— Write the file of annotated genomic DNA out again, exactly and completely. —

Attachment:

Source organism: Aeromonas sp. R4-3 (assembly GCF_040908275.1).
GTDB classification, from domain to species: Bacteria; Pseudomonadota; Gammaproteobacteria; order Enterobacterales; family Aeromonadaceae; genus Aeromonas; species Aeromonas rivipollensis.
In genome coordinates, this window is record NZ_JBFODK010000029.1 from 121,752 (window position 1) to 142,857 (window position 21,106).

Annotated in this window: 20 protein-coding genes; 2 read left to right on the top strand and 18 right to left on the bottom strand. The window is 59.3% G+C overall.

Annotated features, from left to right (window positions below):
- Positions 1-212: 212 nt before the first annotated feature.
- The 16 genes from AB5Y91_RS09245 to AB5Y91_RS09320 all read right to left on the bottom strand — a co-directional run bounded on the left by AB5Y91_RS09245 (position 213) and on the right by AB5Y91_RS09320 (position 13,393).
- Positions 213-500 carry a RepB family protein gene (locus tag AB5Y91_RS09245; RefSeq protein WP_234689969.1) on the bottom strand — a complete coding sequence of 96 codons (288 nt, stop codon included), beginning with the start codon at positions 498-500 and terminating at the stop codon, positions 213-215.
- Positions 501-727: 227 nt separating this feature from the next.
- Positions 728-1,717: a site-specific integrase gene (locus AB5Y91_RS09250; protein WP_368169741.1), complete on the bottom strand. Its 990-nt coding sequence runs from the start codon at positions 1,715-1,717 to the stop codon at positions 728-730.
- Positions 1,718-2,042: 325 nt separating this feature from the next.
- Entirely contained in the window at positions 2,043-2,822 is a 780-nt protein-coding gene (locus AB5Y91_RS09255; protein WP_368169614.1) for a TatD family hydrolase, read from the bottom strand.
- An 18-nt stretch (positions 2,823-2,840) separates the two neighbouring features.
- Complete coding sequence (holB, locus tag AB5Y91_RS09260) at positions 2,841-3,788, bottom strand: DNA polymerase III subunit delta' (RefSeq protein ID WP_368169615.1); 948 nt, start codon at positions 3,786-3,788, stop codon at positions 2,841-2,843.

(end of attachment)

Source organism: Aeromonas sp. R4-3 (assembly GCF_040908275.1).
GTDB classification, from domain to species: Bacteria; Pseudomonadota; Gammaproteobacteria; order Enterobacterales; family Aeromonadaceae; genus Aeromonas; species Aeromonas rivipollensis.
In genome coordinates, this window is record NZ_JBFODK010000029.1 from 121,752 (window position 1) to 142,857 (window position 21,106).

Annotated in this window: 20 protein-coding genes; 2 read left to right on the top strand and 18 right to left on the bottom strand. The window is 59.3% G+C overall.

Annotated features, from left to right (window positions below):
- Positions 1-212: 212 nt before the first annotated feature.
- The 16 genes from AB5Y91_RS09245 to AB5Y91_RS09320 all read right to left on the bottom strand — a co-directional run bounded on the left by AB5Y91_RS09245 (position 213) and on the right by AB5Y91_RS09320 (position 13,393).
- Positions 213-500 carry a RepB family protein gene (locus tag AB5Y91_RS09245; RefSeq protein WP_234689969.1) on the bottom strand — a complete coding sequence of 96 codons (288 nt, stop codon included), beginning with the start codon at positions 498-500 and terminating at the stop codon, positions 213-215.
- Positions 501-727: 227 nt separating this feature from the next.
- Positions 728-1,717: a site-specific integrase gene (locus AB5Y91_RS09250; protein WP_368169741.1), complete on the bottom strand. Its 990-nt coding sequence runs from the start codon at positions 1,715-1,717 to the stop codon at positions 728-730.
- Positions 1,718-2,042: 325 nt separating this feature from the next.
- Entirely contained in the window at positions 2,043-2,822 is a 780-nt protein-coding gene (locus AB5Y91_RS09255; protein WP_368169614.1) for a TatD family hydrolase, read from the bottom strand.
- An 18-nt stretch (positions 2,823-2,840) separates the two neighbouring features.
- Complete coding sequence (holB, locus tag AB5Y91_RS09260) at positions 2,841-3,788, bottom strand: DNA polymerase III subunit delta' (RefSeq protein ID WP_368169615.1); 948 nt, start codon at positions 3,786-3,788, stop codon at positions 2,841-2,843.